And last, but not least, Mr. Bondy does a commendable job dissecting the on-field strategies of the US international soccer game itself. For example, the book provides analysis of the historical underachievement of the US national team against relatively less talented national teams from central and eastern europe.
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3 of 4 people found the following review helpful By Jeffrey G. Gass on May 4, 2010
Format: Hardcover
I bought this book on impulse over the weekend and could not put it down. This is a great history of the US National team, the story of the 2010 World Cup qualifying campaign and informative player and coach profiles all wrapped into one. Well written and full of in depth information, this is a must read.
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Format: Hardcover
This was a decently written book about two things: The run-up through World Cup qualification for the 2010 US National Team, interspersed with a scattered, less comprehensive story about the history of US Soccer, from its earliest origins in the country through the 1934 and 1950 World Cups to our re-emergence for 1990 in Italy. To be clear, the content in this book ends somewhere between the World Cup draw and the Cup itself, so if you're looking for a detailed behind the scenes look at qualification AND the 2010 Cup, this is not the book you're looking for.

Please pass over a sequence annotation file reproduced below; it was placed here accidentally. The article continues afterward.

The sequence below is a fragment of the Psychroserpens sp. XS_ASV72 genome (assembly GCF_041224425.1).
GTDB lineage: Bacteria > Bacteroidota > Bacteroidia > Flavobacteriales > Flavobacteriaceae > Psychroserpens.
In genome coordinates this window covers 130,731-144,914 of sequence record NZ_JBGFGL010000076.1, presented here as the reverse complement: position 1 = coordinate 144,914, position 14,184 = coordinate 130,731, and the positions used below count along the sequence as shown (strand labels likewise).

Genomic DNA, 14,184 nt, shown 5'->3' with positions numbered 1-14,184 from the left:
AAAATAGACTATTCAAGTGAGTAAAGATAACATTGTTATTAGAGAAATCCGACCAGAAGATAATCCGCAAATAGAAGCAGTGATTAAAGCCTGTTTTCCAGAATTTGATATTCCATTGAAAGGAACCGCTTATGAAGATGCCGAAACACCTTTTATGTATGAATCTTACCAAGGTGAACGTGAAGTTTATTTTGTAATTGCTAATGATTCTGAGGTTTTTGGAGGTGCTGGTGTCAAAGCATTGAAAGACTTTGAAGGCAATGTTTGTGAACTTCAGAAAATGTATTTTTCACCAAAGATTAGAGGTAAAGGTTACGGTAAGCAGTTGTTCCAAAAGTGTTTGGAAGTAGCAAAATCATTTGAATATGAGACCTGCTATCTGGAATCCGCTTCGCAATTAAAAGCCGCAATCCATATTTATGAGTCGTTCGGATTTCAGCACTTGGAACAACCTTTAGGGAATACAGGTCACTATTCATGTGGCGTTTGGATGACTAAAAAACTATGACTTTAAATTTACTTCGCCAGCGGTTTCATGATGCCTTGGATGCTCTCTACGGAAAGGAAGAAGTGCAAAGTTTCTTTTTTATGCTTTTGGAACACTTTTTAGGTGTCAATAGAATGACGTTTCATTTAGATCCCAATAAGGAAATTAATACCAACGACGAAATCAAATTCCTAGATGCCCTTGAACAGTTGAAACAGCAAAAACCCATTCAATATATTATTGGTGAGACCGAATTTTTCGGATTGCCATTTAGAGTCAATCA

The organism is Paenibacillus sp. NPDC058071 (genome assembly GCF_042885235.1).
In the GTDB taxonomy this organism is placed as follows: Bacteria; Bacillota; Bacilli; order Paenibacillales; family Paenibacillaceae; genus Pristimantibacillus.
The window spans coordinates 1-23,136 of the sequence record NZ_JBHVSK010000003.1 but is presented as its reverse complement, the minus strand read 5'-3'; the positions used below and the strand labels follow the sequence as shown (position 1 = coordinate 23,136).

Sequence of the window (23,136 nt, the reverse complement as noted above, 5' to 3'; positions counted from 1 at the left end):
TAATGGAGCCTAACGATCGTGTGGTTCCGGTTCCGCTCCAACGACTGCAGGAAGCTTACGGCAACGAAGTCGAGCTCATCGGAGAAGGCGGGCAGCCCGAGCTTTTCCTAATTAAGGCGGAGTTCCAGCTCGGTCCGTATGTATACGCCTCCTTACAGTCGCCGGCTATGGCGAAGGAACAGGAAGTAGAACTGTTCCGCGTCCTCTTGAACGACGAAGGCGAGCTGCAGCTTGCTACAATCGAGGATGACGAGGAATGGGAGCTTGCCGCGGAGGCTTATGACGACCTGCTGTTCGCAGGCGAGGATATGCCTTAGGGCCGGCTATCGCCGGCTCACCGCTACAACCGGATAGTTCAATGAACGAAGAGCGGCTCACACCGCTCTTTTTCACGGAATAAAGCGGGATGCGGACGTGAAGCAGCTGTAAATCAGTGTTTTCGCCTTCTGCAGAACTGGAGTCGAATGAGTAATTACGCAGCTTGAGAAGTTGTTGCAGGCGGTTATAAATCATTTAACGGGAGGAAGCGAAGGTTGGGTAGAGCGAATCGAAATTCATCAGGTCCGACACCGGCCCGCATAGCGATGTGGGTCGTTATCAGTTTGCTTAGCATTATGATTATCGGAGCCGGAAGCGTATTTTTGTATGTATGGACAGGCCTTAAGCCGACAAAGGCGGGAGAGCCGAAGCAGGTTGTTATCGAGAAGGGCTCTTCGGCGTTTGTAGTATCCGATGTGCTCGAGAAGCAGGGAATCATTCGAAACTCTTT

It reads more like a long series of magazine articles than a book, as I sped through it in a day and a half or so. It feels pulled together by someone knowledgeable about soccer and the US team, but without close access behind the scenes. Buzz Bissinger, this ain't. Most of the quotes and interviews with the current players and staff seemed to be culled from other sources or legacy material, though some of the former players (Ramos, Berhalter) were interviewed directly. There were a large number of pretty unforgivable typos and errors, like a book that was rushed through production and not copyedited too closely. ("Francisco" Torres, now of Chelsea, Brazil's young player "Nilmar", Sacha Kljestan's name misspelled, etc.)

If you're a new to intermediate fan of US Soccer and looking to find out more about the team and the players that you watched in the World Cup last summer, you'll really enjoy this book start to finish. If you could recognize Landon Donovan and Clint Dempsey on the street but couldn't point out Maurice Edu in a police lineup, you'll learn a lot in this book.